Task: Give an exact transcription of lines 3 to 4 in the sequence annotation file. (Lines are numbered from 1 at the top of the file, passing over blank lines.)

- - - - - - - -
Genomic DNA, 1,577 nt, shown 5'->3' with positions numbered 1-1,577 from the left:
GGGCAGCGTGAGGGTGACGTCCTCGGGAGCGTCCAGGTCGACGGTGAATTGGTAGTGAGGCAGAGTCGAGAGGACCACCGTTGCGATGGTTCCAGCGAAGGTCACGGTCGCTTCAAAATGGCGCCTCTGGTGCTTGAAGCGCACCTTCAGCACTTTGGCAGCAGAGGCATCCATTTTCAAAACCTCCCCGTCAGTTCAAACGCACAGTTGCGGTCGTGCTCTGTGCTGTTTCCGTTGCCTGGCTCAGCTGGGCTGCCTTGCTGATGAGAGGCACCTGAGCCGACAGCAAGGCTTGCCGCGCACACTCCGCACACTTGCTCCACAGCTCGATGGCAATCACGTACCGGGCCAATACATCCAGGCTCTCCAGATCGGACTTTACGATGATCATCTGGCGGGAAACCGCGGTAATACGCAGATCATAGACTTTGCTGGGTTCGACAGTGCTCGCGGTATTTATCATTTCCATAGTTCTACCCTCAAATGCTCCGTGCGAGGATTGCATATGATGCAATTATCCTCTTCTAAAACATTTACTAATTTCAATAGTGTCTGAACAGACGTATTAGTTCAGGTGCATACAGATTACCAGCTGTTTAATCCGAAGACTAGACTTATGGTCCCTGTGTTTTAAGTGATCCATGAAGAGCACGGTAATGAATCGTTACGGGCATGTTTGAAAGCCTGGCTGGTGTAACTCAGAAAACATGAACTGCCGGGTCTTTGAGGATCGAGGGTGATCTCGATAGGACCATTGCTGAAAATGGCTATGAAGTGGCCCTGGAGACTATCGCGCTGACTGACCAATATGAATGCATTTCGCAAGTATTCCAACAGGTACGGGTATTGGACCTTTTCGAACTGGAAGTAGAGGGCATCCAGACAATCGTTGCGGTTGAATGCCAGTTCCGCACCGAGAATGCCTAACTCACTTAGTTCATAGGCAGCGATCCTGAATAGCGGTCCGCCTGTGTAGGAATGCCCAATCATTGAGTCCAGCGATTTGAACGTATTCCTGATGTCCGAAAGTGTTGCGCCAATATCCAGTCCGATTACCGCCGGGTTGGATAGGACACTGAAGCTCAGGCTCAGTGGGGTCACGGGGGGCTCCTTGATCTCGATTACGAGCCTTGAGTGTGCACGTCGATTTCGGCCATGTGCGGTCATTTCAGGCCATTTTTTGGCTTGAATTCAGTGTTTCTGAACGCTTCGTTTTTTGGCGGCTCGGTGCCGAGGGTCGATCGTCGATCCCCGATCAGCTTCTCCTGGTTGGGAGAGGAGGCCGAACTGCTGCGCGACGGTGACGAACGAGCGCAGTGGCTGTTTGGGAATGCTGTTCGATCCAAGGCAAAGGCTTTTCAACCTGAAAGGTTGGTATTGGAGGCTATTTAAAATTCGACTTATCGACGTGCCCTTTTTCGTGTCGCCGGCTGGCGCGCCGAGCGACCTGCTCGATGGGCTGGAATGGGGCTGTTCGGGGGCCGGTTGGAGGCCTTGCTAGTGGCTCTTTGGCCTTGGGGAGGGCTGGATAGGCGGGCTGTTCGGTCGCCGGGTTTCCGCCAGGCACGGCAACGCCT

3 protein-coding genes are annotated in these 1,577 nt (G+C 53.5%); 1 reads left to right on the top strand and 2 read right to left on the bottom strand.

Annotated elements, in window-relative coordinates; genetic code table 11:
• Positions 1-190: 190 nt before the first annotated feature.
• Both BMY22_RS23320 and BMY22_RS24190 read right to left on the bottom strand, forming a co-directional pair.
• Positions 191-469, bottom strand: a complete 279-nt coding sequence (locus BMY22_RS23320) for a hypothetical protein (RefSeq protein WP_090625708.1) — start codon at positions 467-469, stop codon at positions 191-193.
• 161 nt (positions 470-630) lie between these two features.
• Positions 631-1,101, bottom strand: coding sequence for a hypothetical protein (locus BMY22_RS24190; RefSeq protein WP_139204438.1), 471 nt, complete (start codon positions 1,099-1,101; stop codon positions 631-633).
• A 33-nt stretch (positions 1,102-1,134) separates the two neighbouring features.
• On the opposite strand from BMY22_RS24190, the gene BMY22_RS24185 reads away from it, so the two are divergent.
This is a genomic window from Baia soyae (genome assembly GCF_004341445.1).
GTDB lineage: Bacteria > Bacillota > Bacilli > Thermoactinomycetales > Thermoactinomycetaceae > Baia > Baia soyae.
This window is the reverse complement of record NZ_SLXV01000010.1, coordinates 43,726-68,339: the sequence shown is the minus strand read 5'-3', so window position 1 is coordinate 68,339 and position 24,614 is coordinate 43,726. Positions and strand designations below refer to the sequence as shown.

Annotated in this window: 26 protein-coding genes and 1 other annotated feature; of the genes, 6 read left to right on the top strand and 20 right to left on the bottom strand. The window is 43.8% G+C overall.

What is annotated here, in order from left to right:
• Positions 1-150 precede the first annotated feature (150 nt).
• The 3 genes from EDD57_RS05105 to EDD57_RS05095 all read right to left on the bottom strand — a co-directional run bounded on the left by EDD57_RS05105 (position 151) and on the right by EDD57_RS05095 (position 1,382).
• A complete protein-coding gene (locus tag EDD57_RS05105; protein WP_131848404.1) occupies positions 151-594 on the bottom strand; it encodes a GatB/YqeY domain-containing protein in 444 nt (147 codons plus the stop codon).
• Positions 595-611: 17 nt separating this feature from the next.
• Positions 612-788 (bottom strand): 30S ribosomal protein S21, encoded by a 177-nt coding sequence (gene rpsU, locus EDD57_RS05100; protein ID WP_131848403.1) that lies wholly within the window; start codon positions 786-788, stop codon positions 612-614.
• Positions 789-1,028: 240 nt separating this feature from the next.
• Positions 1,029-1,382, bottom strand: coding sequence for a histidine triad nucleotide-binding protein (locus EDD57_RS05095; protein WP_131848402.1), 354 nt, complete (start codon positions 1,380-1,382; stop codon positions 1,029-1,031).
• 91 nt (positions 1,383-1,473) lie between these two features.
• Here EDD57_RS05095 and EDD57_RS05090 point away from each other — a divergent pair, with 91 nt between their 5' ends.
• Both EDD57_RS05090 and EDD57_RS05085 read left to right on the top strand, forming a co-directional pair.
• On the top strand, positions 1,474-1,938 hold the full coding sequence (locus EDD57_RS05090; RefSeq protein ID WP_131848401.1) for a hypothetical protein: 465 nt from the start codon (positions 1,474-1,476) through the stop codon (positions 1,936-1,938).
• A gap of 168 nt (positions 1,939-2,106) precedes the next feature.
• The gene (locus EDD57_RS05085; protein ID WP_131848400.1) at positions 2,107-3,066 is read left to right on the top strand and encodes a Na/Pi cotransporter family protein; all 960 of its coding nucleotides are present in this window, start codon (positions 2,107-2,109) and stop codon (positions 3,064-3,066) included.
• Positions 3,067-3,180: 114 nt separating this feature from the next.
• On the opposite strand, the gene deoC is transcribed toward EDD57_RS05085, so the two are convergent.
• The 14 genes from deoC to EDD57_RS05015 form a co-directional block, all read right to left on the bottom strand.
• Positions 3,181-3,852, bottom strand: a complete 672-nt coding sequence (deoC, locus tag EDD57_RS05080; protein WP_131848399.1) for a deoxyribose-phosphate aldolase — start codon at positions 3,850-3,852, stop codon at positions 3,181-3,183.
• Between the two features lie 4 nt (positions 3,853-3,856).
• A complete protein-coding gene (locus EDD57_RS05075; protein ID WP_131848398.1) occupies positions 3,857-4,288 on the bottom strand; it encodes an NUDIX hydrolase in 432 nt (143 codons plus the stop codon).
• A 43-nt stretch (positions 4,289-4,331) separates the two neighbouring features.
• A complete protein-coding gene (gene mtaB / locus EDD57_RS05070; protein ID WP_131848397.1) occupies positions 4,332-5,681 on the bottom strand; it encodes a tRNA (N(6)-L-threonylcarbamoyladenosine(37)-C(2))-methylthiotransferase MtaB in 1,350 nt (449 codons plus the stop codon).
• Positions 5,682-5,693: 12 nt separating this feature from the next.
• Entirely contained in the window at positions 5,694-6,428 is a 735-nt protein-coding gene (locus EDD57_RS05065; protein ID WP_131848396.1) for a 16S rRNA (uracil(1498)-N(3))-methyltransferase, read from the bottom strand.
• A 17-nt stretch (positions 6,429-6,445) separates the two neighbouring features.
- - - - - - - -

3 protein-coding genes are annotated in these 1,577 nt (G+C 53.5%); 1 reads left to right on the top strand and 2 read right to left on the bottom strand.

Annotated elements, in window-relative coordinates; genetic code table 11: